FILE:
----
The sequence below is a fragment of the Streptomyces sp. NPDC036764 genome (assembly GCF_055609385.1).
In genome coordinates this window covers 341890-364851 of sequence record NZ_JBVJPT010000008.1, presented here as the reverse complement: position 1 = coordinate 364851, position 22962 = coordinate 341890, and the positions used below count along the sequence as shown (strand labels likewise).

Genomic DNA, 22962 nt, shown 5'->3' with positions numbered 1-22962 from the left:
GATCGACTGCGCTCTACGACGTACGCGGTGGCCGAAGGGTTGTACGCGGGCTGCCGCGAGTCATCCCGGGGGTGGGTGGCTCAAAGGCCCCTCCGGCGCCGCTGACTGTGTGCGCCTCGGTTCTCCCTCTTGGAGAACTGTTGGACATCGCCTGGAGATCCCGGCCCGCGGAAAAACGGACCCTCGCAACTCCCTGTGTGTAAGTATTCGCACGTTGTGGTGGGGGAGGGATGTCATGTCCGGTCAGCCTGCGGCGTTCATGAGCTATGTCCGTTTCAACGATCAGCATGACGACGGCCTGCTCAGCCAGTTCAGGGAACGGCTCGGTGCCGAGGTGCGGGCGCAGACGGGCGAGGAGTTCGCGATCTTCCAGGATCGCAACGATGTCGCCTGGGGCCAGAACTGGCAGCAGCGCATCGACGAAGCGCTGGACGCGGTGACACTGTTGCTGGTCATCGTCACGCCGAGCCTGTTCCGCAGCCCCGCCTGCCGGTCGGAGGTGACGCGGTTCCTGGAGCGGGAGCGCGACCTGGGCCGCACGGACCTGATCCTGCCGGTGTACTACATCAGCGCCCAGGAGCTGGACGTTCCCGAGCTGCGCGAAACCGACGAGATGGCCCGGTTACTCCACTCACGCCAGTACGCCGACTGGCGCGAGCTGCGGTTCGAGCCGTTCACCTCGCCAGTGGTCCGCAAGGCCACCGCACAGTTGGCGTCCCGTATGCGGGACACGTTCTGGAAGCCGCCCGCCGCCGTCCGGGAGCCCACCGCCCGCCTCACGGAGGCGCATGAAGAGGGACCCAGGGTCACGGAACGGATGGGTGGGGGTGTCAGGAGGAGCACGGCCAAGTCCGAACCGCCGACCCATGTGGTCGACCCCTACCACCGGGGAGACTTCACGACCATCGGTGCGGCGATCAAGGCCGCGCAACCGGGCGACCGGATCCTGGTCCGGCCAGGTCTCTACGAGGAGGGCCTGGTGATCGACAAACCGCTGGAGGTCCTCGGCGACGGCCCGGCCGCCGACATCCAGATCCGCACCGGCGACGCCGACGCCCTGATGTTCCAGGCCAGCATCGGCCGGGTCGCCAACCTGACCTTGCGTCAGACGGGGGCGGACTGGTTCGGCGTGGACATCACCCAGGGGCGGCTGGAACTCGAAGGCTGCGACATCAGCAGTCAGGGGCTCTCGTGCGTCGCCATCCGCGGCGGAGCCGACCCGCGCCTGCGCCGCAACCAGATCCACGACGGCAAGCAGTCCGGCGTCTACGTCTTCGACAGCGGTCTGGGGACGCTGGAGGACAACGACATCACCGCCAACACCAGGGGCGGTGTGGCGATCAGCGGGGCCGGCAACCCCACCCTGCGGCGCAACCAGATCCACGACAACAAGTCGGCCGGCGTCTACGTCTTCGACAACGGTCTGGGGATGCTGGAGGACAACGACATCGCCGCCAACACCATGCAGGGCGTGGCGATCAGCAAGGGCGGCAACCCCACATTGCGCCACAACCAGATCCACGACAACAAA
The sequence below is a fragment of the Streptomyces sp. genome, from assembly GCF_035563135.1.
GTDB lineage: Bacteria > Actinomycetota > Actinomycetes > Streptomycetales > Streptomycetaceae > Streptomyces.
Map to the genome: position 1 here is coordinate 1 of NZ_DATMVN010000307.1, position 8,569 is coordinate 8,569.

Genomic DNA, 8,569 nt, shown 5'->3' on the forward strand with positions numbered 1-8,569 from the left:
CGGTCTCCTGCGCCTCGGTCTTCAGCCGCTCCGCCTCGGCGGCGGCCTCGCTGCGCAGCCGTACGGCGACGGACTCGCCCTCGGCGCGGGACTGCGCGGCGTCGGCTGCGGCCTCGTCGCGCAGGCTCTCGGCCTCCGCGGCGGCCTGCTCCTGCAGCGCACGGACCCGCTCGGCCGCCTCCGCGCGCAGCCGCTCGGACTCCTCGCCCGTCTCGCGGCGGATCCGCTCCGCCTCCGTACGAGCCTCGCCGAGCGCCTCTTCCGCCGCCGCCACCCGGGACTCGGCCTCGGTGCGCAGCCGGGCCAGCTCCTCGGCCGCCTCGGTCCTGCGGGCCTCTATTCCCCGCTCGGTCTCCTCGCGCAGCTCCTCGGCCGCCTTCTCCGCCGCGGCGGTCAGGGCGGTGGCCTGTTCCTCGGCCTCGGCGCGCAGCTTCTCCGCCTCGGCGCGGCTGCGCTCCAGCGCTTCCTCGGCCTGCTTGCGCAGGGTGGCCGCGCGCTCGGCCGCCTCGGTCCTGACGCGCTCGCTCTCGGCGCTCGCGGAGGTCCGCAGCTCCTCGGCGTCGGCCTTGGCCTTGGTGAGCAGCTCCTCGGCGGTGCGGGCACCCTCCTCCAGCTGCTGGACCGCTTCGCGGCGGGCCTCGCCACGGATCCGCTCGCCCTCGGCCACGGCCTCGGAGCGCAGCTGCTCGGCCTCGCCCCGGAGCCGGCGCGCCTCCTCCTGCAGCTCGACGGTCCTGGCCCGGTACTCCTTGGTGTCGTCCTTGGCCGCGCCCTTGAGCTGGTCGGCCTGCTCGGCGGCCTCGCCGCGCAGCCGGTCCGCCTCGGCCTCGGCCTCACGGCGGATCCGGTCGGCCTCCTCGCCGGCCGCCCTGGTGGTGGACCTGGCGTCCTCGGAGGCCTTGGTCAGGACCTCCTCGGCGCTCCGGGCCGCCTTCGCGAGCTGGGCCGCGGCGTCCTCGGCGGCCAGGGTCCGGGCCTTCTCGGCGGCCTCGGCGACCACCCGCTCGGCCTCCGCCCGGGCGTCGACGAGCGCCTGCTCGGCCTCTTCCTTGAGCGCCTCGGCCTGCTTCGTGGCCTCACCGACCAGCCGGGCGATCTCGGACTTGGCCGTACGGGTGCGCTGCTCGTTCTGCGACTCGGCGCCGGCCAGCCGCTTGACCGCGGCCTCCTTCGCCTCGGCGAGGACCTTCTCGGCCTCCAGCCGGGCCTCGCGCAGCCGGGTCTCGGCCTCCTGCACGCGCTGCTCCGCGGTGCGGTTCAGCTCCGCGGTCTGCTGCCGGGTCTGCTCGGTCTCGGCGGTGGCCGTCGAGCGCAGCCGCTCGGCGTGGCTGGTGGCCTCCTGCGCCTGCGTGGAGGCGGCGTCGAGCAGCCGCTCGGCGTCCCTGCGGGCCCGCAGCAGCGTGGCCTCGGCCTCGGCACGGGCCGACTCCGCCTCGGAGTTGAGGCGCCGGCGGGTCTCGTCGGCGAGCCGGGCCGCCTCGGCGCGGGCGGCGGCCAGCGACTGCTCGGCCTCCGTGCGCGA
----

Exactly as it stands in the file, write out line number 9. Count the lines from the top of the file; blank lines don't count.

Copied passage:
CGGTCTCCTGCGCCTCGGTCTTCAGCCGCTCCGCCTCGGCGGCGGCCTCGCTGCGCAGCCGTACGGCGACGGACTCGCCCTCGGCGCGGGACTGCGCGGCGTCGGCTGCGGCCTCGTCGCGCAGGCTCTCGGCCTCCGCGGCGGCCTGCTCCTGCAGCGCACGGACCCGCTCGGCCGCCTCCGCGCGCAGCCGCTCGGACTCCTCGCCCGTCTCGCGGCGGATCCGCTCCGCCTCCGTACGAGCCTCGCCGAGCGCCTCTTCCGCCGCCGCCACCCGGGACTCGGCCTCGGTGCGCAGCCGGGCCAGCTCCTCGGCCGCCTCGGTCCTGCGGGCCTCTATTCCCCGCTCGGTCTCCTCGCGCAGCTCCTCGGCCGCCTTCTCCGCCGCGGCGGTCAGGGCGGTGGCCTGTTCCTCGGCCTCGGCGCGCAGCTTCTCCGCCTCGGCGCGGCTGCGCTCCAGCGCTTCCTCGGCCTGCTTGCGCAGGGTGGCCGCGCGCTCGGCCGCCTCGGTCCTGACGCGCTCGCTCTCGGCGCTCGCGGAGGTCCGCAGCTCCTCGGCGTCGGCCTTGGCCTTGGTGAGCAGCTCCTCGGCGGTGCGGGCACCCTCCTCCAGCTGCTGGACCGCTTCGCGGCGGGCCTCGCCACGGATCCGCTCGCCCTCGGCCACGGCCTCGGAGCGCAGCTGCTCGGCCTCGCCCCGGAGCCGGCGCGCCTCCTCCTGCAGCTCGACGGTCCTGGCCCGGTACTCCTTGGTGTCGTCCTTGGCCGCGCCCTTGAGCTGGTCGGCCTGCTCGGCGGCCTCGCCGCGCAGCCGGTCCGCCTCGGCCTCGGCCTCACGGCGGATCCGGTCGGCCTCCTCGCCGGCCGCCCTGGTGGTGGACCTGGCGTCCTCGGAGGCCTTGGTCAGGACCTCCTCGGCGCTCCGGGCCGCCTTCGCGAGCTGGGCCGCGGCGTCCTCGGCGGCCAGGGTCCGGGCCTTCTCGGCGGCCTCGGCGACCACCCGCTCGGCCTCCGCCCGGGCGTCGACGAGCGCCTGCTCGGCCTCTTCCTTGAGCGCCTCGGCCTGCTTCGTGGCCTCACCGACCAGCCGGGCGATCTCGGACTTGGCCGTACGGGTGCGCTGCTCGTTCTGCGACTCGGCGCCGGCCAGCCGCTTGACCGCGGCCTCCTTCGCCTCGGCGAGGACCTTCTCGGCCTCCAGCCGGGCCTCGCGCAGCCGGGTCTCGGCCTCCTGCACGCGCTGCTCCGCGGTGCGGTTCAGCTCCGCGGTCTGCTGCCGGGTCTGCTCGGTCTCGGCGGTGGCCGTCGAGCGCAGCCGCTCGGCGTGGCTGGTGGCCTCCTGCGCCTGCGTGGAGGCGGCGTCGAGCAGCCGCTCGGCGTCCCTGCGGGCCCGCAGCAGCGTGGCCTCGGCCTCGGCACGGGCCGACTCCGCCTCGGAGTTGAGGCGCCGGCGGGTCTCGTCGGCGAGCCGGGCCGCCTCGGCGCGGGCGGCGGCCAGCGACTGCTCGGCCTCCGTGCGCGA